Director Cellin Gluck, the son of an American Jewish father and a Japanese American mother, was born and raised in Japan. He filmed the entire movie in Poland with a mainly Polish crew. A multicultural perspective is fundamental to the film, as it is to the director’s life and career. We talked to Gluck about the artistic aims and personal significance of his new film.
Quiet Heroism of an Ordinary Man
Gluck’s goal in directing the film was not to narrate the story of some larger-than-life Japanese hero but to explore the process by which an ordinary individual, faced with a terrible dilemma, can come to a heroic decision.
“It’s like they say: Extraordinary things happen to ordinary people. Heroes are born when ordinary people respond to extraordinary circumstances. Senpo decided that for him, this was the right choice to make, at least at that point in time,” says Gluck. “He didn’t advertise or flaunt his heroism. He just did what he thought was right, and as a result, thousands of people’s lives were saved, and their descendants eventually numbered in the tens of thousands. That’s what made him a hero.”
Gluck himself knew little about Sugihara before he began the project. He recalls coming across him in a book called The Fugu Plan, concerning prewar Japanese proposals to resettle Jewish refugees in Japanese territory, and thinking, “So this is the guy they call the Japanese Schindler.”
Having learned more about Sugihara, Gluck takes issue with the comparison to Oskar Schindler, made famous by Steven Spielberg’s 1993 film Schindler’s List. “Schindler rescued people close to him, who worked in his own factory. Senpo rescued thousands of people he didn’t even know. That’s something quite different,” he says.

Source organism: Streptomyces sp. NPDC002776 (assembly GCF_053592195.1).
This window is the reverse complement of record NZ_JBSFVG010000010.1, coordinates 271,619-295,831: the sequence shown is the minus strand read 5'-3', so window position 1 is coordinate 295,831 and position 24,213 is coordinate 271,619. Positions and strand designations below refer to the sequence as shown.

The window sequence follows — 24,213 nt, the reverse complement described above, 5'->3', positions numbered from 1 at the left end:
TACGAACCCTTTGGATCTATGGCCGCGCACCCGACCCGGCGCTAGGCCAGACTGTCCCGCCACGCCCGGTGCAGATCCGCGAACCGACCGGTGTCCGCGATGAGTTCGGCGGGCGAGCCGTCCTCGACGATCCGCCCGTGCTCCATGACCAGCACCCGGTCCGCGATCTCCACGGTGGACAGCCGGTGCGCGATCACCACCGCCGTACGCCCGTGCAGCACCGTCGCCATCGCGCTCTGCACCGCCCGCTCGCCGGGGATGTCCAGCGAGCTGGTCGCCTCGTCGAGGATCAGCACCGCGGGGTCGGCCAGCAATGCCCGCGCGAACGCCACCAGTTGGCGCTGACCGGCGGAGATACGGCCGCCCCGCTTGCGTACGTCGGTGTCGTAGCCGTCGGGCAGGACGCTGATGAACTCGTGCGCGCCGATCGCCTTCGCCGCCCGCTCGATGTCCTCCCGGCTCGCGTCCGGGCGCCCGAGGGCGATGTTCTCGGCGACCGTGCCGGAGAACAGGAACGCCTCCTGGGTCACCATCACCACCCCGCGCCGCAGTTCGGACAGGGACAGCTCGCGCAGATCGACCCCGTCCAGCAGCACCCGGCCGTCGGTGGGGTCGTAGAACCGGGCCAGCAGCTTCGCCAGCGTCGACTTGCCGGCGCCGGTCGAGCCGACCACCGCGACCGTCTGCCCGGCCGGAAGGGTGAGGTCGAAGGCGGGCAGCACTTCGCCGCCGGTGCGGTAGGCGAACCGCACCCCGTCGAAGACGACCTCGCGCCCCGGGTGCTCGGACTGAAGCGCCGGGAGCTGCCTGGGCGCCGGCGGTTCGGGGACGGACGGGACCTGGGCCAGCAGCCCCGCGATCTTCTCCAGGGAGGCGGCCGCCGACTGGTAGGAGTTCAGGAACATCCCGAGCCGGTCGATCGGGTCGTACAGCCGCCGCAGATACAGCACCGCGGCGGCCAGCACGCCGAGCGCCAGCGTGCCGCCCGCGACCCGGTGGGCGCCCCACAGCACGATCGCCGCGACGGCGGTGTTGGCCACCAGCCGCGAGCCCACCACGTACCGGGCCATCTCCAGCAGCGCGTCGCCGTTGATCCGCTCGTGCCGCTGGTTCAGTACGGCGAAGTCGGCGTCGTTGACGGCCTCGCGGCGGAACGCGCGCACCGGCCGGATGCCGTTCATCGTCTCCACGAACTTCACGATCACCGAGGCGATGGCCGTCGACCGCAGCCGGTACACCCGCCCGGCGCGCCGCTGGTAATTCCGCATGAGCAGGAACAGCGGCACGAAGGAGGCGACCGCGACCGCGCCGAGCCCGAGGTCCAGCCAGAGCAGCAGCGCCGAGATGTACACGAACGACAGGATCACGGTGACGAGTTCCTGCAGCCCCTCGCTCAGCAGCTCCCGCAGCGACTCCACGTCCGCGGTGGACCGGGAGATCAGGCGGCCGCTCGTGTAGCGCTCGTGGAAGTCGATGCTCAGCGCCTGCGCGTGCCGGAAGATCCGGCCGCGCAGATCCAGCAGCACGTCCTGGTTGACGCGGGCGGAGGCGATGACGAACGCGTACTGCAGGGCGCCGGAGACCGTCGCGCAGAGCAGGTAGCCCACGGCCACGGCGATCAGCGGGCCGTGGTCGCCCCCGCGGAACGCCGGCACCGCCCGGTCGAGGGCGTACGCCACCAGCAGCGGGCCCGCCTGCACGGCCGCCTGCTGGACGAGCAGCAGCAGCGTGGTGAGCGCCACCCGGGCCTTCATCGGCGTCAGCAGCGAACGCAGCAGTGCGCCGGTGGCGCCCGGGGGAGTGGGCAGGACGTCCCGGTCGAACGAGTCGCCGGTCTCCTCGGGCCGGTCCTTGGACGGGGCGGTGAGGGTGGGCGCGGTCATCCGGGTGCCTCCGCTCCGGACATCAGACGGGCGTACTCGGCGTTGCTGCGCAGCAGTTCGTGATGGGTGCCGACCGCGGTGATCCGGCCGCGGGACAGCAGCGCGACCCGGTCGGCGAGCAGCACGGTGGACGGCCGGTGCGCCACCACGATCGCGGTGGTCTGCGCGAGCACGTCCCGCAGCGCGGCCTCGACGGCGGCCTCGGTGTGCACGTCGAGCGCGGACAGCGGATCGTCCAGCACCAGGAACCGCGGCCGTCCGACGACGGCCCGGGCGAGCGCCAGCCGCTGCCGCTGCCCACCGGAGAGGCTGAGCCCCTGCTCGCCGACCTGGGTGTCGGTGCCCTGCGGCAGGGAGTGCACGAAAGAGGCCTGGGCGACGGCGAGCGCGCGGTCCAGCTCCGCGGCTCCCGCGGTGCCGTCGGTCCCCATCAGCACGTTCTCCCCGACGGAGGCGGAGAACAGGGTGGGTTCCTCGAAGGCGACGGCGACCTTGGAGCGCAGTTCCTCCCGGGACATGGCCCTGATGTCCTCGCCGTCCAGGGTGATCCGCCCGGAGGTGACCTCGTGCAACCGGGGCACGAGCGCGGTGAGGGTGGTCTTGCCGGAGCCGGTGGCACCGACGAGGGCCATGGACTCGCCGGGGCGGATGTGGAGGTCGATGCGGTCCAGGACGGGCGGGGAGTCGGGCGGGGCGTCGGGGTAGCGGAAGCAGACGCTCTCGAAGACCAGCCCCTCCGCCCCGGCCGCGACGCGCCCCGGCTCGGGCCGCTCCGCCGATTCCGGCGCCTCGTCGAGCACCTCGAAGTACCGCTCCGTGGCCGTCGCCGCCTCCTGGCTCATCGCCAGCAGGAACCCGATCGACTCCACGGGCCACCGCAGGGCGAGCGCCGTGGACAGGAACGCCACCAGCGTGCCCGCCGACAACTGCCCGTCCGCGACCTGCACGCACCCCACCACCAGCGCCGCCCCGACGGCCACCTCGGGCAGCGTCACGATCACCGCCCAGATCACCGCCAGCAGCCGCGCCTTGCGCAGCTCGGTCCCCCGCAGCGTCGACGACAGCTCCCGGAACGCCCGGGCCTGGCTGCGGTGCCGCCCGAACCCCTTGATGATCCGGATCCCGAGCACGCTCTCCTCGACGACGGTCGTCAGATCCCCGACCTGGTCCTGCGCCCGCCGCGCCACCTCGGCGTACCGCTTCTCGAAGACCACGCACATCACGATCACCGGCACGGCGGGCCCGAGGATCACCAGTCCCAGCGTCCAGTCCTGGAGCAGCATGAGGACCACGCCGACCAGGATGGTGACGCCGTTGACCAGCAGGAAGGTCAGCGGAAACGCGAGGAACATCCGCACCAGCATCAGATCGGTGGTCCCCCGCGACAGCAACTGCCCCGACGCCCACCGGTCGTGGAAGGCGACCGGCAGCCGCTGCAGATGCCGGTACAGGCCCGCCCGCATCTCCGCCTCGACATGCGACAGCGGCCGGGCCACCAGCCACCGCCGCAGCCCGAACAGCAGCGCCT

At the same time, Gluck stresses that Sugihara was not the only diplomat to go out on a limb to save Jewish lives by issuing visas in defiance of official policy. “There was also a Chinese consul in Vienna and an American consul in Marseilles (among others) who saved many Jews that way,” he notes.
While the movie is being released in Japan as Sugihara Chiune, Gluck felt strongly about preserving the original English title Persona non grata, a diplomatic term for an unwelcome foreigner. Before the war, the Russian government declared Sugihara persona non grata, citing intelligence activities, and denied him entry into the country, making it impossible for him to assume his post at the Japanese embassy in Moscow. As Gluck sees it, this “experience of being despised and shut out” made it possible for him to empathize with the Jews and their plight as they desperately sought a safe haven. The title thus refers not only to Sugihara but to all those who found themselves shut out and ostracized during this era.